New technology often moves fast. Many investment firms and analysts are already experimenting with artificial intelligence and tools such as ChatGPT. But it typically takes much longer to understand where technology is changing behaviour in deeper and more subtle ways; how we think about the data we see. Now, in a study of insights from earnings calls carried out by a group of Boston academics, there is clear evidence of behavioural change. Exposure to much of what is produced from AI – often done without real thought – shows we can recognise the superficial, banality dressed as insight.
Even before the new tools, frustration with customer service chatbots was teaching everyone to tell the difference between human behaviour and an imperfect simulation. Online fraud and fake personas often fall down on a tiny detail that our gut feelings pick up. In everyday experience, it is usually possible to spot the absence of humanity. But company reporting is a tougher challenge, with highly incentivised executives and tightly scripted communication. Amid a sea of impressive but bland verbiage, it is tricky to spot any nuggets of information.
Company annual reports are carefully crafted. Despite regulation on narrative reporting and forward-looking statements, words can be constructed alongside innovative metrics in ways that mislead. AI has a role to play in navigating this, searching for keywords and subtle differences compared with previous updates. But it is in the opportunity for Q&A at company meetings and on conference calls where gut feelings can help more. Thanks to AI, analysts are now familiar with what content-poor but well-presented material looks like – re-packaged public information that adds nothing new feels meaningless no matter how clever it looks. Now, when analysts hear that sort of presentation or answer from a company they quickly see it for what it is. If a follow-up question does not draw out a meaningful response, the message is that there is something to hide. AI has already trained analysts to spot the superficial and sharpen their challenge to management.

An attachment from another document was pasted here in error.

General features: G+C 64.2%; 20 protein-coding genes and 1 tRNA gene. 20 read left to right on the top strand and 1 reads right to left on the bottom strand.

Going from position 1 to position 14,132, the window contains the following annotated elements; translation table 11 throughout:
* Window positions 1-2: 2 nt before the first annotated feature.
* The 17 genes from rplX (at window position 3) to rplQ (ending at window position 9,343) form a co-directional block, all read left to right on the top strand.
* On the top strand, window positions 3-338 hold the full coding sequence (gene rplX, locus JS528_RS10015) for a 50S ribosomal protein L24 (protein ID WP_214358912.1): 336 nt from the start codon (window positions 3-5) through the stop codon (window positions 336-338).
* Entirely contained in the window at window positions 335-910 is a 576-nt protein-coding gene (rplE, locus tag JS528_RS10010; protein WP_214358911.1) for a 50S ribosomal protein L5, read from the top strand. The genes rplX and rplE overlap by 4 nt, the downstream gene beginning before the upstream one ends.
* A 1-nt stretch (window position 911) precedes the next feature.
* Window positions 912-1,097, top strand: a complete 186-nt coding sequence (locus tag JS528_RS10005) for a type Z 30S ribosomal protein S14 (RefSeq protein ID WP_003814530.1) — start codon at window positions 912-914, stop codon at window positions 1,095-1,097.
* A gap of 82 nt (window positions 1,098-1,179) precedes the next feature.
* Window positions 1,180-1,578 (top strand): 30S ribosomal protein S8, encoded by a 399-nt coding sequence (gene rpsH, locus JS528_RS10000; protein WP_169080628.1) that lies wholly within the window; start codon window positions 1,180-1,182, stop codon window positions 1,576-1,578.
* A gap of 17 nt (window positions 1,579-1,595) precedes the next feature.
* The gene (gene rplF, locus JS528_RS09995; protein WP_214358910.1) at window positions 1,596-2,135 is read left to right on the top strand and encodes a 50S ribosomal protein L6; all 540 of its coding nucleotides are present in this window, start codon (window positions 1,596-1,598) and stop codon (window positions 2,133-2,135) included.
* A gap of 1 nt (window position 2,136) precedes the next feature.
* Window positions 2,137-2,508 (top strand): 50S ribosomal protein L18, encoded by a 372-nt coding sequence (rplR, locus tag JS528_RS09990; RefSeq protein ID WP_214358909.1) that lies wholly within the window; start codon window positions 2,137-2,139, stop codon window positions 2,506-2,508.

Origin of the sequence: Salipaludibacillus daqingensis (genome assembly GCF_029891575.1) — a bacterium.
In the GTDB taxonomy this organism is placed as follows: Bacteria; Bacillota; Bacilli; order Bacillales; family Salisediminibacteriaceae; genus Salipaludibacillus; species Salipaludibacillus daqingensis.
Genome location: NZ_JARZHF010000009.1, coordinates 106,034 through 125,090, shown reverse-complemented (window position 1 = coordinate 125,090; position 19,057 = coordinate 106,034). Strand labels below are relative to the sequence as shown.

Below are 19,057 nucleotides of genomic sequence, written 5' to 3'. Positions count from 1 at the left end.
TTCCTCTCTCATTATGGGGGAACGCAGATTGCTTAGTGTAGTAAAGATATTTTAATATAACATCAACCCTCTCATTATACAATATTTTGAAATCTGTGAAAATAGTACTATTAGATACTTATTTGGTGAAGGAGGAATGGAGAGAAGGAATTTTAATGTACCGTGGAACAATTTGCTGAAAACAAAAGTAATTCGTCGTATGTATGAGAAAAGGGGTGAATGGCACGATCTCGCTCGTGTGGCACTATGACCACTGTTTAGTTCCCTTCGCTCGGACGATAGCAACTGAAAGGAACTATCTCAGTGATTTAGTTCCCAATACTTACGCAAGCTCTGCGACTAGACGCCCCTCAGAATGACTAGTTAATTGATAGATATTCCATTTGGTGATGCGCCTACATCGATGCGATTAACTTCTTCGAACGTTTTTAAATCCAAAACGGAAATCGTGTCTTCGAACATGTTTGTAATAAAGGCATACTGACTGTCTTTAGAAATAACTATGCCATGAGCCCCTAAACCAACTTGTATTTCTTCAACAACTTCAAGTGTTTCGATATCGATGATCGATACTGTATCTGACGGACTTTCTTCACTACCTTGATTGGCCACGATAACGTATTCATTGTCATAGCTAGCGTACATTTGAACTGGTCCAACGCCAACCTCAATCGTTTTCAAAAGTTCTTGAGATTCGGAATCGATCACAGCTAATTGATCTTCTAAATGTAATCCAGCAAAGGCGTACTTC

The recent ‘Executives vs Chatbots’ study on earnings calls looked at the difference between the actual answers provided by senior executives, and those generated by ChatGPT and other AI models for the same questions. The comparison was illuminating, showing what new information emerged and how that changed forecasts. For the cynics, it is perhaps unsurprising that the more similar an executive’s answer was to a generic AI response, the more likely the market concluded it was bad news. Management response that looks like boilerplate text without conveying additional information may represent an attempt to hide bad news. Facing potential disappointment, language becomes more formal and less spontaneous. The study seems to confirm that human intuition is doing a good job of spotting lack of originality, helped by a new familiarity with waffle.
It is an interesting experiment when preparing an email on AI to look at the automatically-generated response. Often it looks polite but is essentially unhelpful; just the question reformatted. This encourages a clearer phrasing of the question to ensure a meaningful response. The technology has already made humans raise their game. Much has been written on the impact of AI on the process of investment management, but in time behaviour will also change. The immediate result might be many more instant experts, emboldened by AI to pontificate well beyond their skill set. This may already be familiar to clients of fund managers. But in time all will get better at recognising reporting that lacks substance. If humans are to add value they must ensure their communication shows judgement and adds insight.